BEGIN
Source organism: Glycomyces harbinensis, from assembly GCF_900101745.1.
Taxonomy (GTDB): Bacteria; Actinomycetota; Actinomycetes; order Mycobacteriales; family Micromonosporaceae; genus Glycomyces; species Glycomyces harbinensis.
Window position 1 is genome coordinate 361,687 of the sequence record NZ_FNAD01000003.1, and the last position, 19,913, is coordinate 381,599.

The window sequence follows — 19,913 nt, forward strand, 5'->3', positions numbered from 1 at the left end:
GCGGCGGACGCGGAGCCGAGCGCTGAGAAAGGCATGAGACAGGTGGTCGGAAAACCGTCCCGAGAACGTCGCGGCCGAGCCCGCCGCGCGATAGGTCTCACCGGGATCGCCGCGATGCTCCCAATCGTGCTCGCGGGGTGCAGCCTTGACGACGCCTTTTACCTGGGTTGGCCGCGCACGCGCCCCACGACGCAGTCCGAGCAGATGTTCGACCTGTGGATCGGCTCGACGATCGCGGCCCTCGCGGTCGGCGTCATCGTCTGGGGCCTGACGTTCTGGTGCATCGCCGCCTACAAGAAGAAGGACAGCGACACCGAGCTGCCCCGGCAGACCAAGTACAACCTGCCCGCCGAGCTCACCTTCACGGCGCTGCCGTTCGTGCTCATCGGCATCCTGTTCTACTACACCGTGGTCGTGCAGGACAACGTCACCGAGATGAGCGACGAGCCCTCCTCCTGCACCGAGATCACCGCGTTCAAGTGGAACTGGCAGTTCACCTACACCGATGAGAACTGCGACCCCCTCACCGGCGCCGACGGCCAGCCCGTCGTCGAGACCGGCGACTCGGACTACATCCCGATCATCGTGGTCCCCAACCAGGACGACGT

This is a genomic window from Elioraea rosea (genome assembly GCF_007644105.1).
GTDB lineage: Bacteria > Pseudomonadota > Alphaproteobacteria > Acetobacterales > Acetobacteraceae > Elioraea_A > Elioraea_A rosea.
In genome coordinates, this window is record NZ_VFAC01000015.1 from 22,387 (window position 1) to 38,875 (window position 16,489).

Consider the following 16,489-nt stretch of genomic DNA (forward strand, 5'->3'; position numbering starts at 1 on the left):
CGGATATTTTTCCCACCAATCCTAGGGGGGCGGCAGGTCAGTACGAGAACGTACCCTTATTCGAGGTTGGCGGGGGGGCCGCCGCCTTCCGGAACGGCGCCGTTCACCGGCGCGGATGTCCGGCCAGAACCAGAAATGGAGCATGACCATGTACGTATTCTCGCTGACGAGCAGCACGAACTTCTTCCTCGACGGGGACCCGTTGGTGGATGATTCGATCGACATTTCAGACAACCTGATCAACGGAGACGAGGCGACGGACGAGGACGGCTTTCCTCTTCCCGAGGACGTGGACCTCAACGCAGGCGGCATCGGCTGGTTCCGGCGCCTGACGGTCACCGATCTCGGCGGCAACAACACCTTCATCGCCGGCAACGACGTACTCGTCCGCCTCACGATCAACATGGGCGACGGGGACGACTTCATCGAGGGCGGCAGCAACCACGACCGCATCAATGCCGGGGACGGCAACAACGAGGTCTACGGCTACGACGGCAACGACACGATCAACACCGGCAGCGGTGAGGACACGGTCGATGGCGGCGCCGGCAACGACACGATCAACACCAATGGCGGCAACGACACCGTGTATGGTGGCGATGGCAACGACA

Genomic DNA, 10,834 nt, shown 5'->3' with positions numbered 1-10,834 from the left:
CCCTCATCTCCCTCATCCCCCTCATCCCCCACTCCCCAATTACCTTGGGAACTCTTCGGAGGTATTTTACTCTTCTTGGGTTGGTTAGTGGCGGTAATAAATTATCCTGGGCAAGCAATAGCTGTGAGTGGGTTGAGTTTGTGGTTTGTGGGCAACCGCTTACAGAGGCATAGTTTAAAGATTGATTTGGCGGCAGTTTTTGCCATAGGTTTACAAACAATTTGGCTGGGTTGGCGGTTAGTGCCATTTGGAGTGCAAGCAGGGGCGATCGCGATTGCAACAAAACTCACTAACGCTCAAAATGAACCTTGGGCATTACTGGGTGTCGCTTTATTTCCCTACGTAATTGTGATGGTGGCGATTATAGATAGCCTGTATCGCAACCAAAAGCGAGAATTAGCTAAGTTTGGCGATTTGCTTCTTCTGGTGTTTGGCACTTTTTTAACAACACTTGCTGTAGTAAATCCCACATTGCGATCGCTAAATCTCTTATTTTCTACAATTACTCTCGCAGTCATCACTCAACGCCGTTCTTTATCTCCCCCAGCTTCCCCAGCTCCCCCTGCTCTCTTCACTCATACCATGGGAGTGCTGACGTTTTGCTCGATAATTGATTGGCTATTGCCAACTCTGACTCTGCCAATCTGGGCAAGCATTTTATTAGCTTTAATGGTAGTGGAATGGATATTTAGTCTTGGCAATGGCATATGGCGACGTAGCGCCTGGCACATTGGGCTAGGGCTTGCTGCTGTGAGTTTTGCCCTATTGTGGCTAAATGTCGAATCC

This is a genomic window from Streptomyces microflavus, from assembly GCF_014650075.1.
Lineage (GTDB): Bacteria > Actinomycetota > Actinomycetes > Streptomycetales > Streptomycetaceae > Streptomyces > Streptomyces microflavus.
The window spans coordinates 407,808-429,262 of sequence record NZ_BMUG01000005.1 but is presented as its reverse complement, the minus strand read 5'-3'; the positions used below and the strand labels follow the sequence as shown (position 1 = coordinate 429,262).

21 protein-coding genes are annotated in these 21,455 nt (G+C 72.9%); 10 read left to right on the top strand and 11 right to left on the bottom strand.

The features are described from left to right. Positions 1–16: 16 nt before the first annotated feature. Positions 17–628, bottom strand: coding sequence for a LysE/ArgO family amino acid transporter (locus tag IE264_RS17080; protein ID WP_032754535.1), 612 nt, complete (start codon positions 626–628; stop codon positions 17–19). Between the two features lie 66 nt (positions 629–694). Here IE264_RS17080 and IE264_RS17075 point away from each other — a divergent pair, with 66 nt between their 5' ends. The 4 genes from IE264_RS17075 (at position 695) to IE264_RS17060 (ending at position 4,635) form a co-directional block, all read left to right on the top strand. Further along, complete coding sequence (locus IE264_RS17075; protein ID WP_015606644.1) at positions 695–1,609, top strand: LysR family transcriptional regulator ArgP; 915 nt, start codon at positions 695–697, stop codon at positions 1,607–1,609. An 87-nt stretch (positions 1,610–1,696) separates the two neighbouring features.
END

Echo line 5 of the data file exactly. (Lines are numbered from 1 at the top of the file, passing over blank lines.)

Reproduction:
GCGGCGGACGCGGAGCCGAGCGCTGAGAAAGGCATGAGACAGGTGGTCGGAAAACCGTCCCGAGAACGTCGCGGCCGAGCCCGCCGCGCGATAGGTCTCACCGGGATCGCCGCGATGCTCCCAATCGTGCTCGCGGGGTGCAGCCTTGACGACGCCTTTTACCTGGGTTGGCCGCGCACGCGCCCCACGACGCAGTCCGAGCAGATGTTCGACCTGTGGATCGGCTCGACGATCGCGGCCCTCGCGGTCGGCGTCATCGTCTGGGGCCTGACGTTCTGGTGCATCGCCGCCTACAAGAAGAAGGACAGCGACACCGAGCTGCCCCGGCAGACCAAGTACAACCTGCCCGCCGAGCTCACCTTCACGGCGCTGCCGTTCGTGCTCATCGGCATCCTGTTCTACTACACCGTGGTCGTGCAGGACAACGTCACCGAGATGAGCGACGAGCCCTCCTCCTGCACCGAGATCACCGCGTTCAAGTGGAACTGGCAGTTCACCTACACCGATGAGAACTGCGACCCCCTCACCGGCGCCGACGGCCAGCCCGTCGTCGAGACCGGCGACTCGGACTACATCCCGATCATCGTGGTCCCCAACCAGGACGACGT